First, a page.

Candidates talking up education

By Whitney Blair Wyckoff

Editor’s Note: This story incorrectly identified Joe Parnarauskis as a candidate for the 103rd District State Representative race and Tom Abram as a candidate for the 52nd District State Senate race. Parnarauskis is a candidate for the 52nd District State Senate, and Abram is a candidate for the 103rd District State Representative race. The errors have been corrected in the text that follows.

The Daily Illini apologizes for the errors.

The candidates for the local Illinois General Assembly races this November all have said that they prioritize funding for higher education.

Naomi Jakobsson, incumbent Democratic candidate for 103rd district, said that she has a history of supporting higher education. When she came into the general assembly, Jakobsson said that there was a cut in funding for higher education in Illinois. This year, she said she has worked to increase funding by $12 million.

She said that she has introduced legislation to reduce the prices of textbooks after she heard the financial burden was on some students.

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Jakobsson also said that she prioritizes funding scholarships for students.

“I want to make sure students accepted (to the University) can come here,” she said.

She supported legislation that aids students interested in careers in nursing and forensic sciences.

Rex Bradfield, Jakobsson’s Republican opponent, is concerned with the University’s lack of funding, said Justin Scott, his representative.

“It’s tough for Illinois to budget,” said Scott, who added that last year the increase of the University’s budget was 1.6 percent, which is not keeping up with inflation. “(The state) flat out needs more money.”

Scott also said that it is expensive for students to attend the University. Scott compared the University of Illinois to the University of California systems, saying that while the universities were comparable institutions, it is much cheaper to attend University of California as an in-state student. California allocates more funds to subsidize in-state tuition, he said.

“There’s money available” to allocate to the University, Scott said. “We’re wasting hundreds of millions of dollars through health care expenditures.”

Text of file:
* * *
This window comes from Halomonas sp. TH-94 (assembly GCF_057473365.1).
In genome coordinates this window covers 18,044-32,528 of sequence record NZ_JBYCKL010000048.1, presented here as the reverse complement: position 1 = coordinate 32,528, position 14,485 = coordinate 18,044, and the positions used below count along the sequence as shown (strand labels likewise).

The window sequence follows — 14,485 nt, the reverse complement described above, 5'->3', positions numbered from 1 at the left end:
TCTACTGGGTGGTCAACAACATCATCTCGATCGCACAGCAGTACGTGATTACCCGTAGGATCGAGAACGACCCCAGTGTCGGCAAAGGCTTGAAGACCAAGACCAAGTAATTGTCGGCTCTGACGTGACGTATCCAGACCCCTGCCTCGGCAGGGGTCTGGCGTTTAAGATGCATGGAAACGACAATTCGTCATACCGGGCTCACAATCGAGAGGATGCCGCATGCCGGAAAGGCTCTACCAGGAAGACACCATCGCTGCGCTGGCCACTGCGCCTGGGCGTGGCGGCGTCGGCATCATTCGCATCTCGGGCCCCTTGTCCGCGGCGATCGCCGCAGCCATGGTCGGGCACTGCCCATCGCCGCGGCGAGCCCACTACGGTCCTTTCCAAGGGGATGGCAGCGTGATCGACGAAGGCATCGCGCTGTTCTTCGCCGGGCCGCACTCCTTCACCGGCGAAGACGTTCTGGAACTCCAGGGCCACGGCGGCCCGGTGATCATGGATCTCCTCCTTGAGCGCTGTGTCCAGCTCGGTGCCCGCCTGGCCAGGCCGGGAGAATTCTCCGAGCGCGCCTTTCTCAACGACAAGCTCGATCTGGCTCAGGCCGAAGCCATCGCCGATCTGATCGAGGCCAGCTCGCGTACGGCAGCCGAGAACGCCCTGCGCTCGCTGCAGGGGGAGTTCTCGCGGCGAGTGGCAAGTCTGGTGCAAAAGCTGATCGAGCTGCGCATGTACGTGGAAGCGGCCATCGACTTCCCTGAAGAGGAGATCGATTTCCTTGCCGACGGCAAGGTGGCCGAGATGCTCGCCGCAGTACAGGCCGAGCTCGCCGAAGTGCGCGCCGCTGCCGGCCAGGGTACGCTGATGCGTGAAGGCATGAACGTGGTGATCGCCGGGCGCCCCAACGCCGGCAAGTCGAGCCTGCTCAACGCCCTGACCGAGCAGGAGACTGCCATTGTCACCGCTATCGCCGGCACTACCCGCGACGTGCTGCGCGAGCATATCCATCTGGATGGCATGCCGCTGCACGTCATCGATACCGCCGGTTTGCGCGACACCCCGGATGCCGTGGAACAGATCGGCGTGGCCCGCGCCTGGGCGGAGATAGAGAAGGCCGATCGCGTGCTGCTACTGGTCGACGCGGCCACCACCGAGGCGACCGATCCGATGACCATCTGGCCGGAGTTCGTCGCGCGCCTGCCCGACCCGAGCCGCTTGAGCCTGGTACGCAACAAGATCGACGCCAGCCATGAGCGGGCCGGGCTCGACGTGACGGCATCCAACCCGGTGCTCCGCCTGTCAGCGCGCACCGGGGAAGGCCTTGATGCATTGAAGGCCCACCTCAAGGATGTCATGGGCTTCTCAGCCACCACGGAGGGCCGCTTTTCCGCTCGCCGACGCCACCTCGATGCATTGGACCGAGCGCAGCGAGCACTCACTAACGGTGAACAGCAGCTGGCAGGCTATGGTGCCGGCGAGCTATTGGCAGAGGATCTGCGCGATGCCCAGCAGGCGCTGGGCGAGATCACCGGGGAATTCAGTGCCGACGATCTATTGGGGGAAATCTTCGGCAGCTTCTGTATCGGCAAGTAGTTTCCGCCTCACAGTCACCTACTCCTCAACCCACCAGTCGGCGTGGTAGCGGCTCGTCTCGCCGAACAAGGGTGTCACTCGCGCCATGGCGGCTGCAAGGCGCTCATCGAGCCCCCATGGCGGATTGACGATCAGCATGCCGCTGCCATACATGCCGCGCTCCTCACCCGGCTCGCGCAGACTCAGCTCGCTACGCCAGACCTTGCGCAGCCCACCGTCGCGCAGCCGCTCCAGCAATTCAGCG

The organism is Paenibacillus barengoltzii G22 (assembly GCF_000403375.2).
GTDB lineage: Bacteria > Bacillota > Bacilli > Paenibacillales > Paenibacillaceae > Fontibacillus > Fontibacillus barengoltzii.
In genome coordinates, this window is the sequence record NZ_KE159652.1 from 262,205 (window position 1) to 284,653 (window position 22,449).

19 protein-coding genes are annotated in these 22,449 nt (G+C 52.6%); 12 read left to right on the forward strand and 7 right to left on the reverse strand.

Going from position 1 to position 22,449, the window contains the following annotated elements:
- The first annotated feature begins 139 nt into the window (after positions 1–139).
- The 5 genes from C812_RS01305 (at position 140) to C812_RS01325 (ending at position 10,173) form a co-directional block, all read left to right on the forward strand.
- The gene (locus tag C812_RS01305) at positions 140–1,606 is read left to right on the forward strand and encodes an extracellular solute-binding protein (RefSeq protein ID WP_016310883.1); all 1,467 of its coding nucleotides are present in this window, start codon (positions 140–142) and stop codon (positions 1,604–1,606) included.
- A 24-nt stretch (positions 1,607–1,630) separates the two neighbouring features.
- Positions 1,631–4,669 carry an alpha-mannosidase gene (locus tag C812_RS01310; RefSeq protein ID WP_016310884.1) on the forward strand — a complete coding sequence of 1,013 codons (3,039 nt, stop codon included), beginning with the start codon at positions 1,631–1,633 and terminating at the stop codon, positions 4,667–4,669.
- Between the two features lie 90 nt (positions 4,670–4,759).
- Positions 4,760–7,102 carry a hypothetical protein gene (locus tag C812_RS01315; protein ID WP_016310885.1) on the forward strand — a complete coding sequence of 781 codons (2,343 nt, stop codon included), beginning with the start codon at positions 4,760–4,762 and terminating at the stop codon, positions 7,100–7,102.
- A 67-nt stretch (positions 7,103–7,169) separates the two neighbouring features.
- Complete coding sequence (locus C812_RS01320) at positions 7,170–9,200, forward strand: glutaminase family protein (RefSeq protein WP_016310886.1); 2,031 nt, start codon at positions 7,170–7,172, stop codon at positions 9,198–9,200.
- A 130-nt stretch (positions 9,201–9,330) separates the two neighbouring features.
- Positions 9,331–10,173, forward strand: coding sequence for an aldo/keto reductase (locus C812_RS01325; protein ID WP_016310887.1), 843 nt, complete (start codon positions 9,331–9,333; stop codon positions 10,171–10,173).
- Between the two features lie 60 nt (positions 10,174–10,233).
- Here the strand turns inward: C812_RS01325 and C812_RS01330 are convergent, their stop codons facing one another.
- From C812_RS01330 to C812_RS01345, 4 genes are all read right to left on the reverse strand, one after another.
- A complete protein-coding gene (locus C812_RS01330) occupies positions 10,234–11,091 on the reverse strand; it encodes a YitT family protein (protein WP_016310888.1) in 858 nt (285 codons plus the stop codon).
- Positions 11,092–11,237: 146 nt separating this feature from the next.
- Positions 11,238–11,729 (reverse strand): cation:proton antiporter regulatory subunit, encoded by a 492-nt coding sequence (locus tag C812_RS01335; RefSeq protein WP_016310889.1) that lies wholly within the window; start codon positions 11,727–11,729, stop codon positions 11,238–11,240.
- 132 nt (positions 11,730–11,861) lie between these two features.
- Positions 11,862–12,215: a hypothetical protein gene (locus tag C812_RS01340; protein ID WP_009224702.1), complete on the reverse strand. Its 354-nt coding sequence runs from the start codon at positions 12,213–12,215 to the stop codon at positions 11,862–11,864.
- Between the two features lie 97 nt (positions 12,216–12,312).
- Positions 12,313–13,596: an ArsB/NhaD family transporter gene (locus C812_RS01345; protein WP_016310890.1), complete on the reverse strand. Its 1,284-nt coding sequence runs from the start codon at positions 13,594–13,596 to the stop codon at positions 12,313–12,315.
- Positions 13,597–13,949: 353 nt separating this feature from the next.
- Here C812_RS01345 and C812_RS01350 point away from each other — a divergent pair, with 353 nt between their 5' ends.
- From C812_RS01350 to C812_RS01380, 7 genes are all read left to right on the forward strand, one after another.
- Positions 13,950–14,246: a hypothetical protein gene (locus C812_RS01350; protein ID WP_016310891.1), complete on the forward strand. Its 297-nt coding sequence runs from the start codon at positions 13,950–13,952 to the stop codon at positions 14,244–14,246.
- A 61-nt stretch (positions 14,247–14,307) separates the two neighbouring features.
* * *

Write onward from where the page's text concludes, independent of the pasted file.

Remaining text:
Bradfield plans to tighten the budgets on some state health care programs.

Joe Parnarauskis, the Socialist Equality Party candidate for the 52nd District State Senate race, also wants to increase funding for higher education, said his campaign spokesman Tom Carter. Parnarauskis wants to make education through the college level free.

“We view education as a basic right,” Carter said. “Higher education is becoming more and more out of reach.”

To raise the revenue, Parnarauskis hopes to levy a heavily progressive tax that targets the top 1 percent of the population and corporations.

The Democratic and Republican candidates for the 52nd District State Senate race all plan to augment higher education funding.

Tom Abram, Green Party candidate for the 103rd District State Representative race, said that he hopes to increase funding by instating a progressive tax, increasing taxes for the wealthy.

He also said if the University had more energy-efficient procedures, it would leave a lot of money in the budget in the long run.

“It would be great if the state could work with the University” to make it more efficient, he said.

Republican candidate Judy Myers plans to reinstate a capital budget and oppose plans to sell the student loan portfolio. She also wants revenue from collegiate license plates to be used for student scholarships, as they were originally.

Recently, the program changed so that a fraction of the sales went to universities. According to a Myers campaign press release, money earned from the license plates could fund 300 scholarships for Illinois college students.

Bill Cleeland, Myers’s representative, said that she wants the state to fully fund the Illinois Veterans Grant Program. Under this program, veterans would be able to attend public Illinois colleges at no cost; but with the influx of veterans from the war in Iraq, the state budget for the program has fallen short of the need.

“As more veterans are attending college, the increasing cost has shifted to the colleges,” Cleeland said. “The state should pay.”

Democratic candidate Michael Frerichs wants to make structural improvements at the University, said Michael Ruemmler, a spokesman for Frerichs. Ruemmler said that Frerichs plans to pass a capital bill to remodel Lincoln Hall.

Ruemmler also said that Frerichs supports stem cell research, which could generate revenue for the University. Frerichs wants to give the University “the funding that a flagship university deserves,” said Ruemmler.